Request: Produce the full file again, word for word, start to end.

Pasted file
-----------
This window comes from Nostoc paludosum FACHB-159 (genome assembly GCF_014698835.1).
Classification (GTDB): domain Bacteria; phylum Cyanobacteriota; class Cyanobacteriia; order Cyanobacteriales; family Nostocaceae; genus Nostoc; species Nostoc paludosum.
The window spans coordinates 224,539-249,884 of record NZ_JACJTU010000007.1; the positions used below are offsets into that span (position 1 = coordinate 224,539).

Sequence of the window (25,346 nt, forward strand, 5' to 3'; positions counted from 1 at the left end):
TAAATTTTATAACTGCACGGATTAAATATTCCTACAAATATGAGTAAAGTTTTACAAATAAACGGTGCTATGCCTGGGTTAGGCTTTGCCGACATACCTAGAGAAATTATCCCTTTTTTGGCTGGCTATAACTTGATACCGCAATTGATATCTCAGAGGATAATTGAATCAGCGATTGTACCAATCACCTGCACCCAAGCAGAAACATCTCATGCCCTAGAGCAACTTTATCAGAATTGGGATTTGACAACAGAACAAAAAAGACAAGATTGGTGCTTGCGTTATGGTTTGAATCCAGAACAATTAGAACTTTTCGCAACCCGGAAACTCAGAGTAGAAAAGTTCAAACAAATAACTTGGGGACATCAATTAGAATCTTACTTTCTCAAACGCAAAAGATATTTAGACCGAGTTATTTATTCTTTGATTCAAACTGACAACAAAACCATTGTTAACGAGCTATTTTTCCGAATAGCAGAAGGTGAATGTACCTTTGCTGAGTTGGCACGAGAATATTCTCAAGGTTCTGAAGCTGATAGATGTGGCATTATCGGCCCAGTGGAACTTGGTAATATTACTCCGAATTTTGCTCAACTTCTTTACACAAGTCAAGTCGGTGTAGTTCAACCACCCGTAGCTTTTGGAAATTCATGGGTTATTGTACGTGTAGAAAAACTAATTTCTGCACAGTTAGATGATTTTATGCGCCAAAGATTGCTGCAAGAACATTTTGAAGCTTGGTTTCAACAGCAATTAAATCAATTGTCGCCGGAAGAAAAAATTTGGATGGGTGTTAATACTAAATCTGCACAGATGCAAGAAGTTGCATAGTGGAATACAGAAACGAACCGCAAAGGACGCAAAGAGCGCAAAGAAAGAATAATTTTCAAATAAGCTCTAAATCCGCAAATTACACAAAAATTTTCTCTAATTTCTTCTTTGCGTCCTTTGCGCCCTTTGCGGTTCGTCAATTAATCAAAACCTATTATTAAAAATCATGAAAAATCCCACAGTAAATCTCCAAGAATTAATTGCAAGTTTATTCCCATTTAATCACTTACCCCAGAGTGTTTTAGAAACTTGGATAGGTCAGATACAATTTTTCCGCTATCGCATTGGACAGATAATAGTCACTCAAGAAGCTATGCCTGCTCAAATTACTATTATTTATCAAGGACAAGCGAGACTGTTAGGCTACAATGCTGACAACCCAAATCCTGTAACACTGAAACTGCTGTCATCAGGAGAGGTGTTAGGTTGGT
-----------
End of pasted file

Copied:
This window comes from Nostoc paludosum FACHB-159 (genome assembly GCF_014698835.1).
Classification (GTDB): domain Bacteria; phylum Cyanobacteriota; class Cyanobacteriia; order Cyanobacteriales; family Nostocaceae; genus Nostoc; species Nostoc paludosum.
The window spans coordinates 224,539-249,884 of record NZ_JACJTU010000007.1; the positions used below are offsets into that span (position 1 = coordinate 224,539).

Sequence of the window (25,346 nt, forward strand, 5' to 3'; positions counted from 1 at the left end):
TAAATTTTATAACTGCACGGATTAAATATTCCTACAAATATGAGTAAAGTTTTACAAATAAACGGTGCTATGCCTGGGTTAGGCTTTGCCGACATACCTAGAGAAATTATCCCTTTTTTGGCTGGCTATAACTTGATACCGCAATTGATATCTCAGAGGATAATTGAATCAGCGATTGTACCAATCACCTGCACCCAAGCAGAAACATCTCATGCCCTAGAGCAACTTTATCAGAATTGGGATTTGACAACAGAACAAAAAAGACAAGATTGGTGCTTGCGTTATGGTTTGAATCCAGAACAATTAGAACTTTTCGCAACCCGGAAACTCAGAGTAGAAAAGTTCAAACAAATAACTTGGGGACATCAATTAGAATCTTACTTTCTCAAACGCAAAAGATATTTAGACCGAGTTATTTATTCTTTGATTCAAACTGACAACAAAACCATTGTTAACGAGCTATTTTTCCGAATAGCAGAAGGTGAATGTACCTTTGCTGAGTTGGCACGAGAATATTCTCAAGGTTCTGAAGCTGATAGATGTGGCATTATCGGCCCAGTGGAACTTGGTAATATTACTCCGAATTTTGCTCAACTTCTTTACACAAGTCAAGTCGGTGTAGTTCAACCACCCGTAGCTTTTGGAAATTCATGGGTTATTGTACGTGTAGAAAAACTAATTTCTGCACAGTTAGATGATTTTATGCGCCAAAGATTGCTGCAAGAACATTTTGAAGCTTGGTTTCAACAGCAATTAAATCAATTGTCGCCGGAAGAAAAAATTTGGATGGGTGTTAATACTAAATCTGCACAGATGCAAGAAGTTGCATAGTGGAATACAGAAACGAACCGCAAAGGACGCAAAGAGCGCAAAGAAAGAATAATTTTCAAATAAGCTCTAAATCCGCAAATTACACAAAAATTTTCTCTAATTTCTTCTTTGCGTCCTTTGCGCCCTTTGCGGTTCGTCAATTAATCAAAACCTATTATTAAAAATCATGAAAAATCCCACAGTAAATCTCCAAGAATTAATTGCAAGTTTATTCCCATTTAATCACTTACCCCAGAGTGTTTTAGAAACTTGGATAGGTCAGATACAATTTTTCCGCTATCGCATTGGACAGATAATAGTCACTCAAGAAGCTATGCCTGCTCAAATTACTATTATTTATCAAGGACAAGCGAGACTGTTAGGCTACAATGCTGACAACCCAAATCCTGTAACACTGAAACTGCTGTCATCAGGAGAGGTGTTAGGTTGGT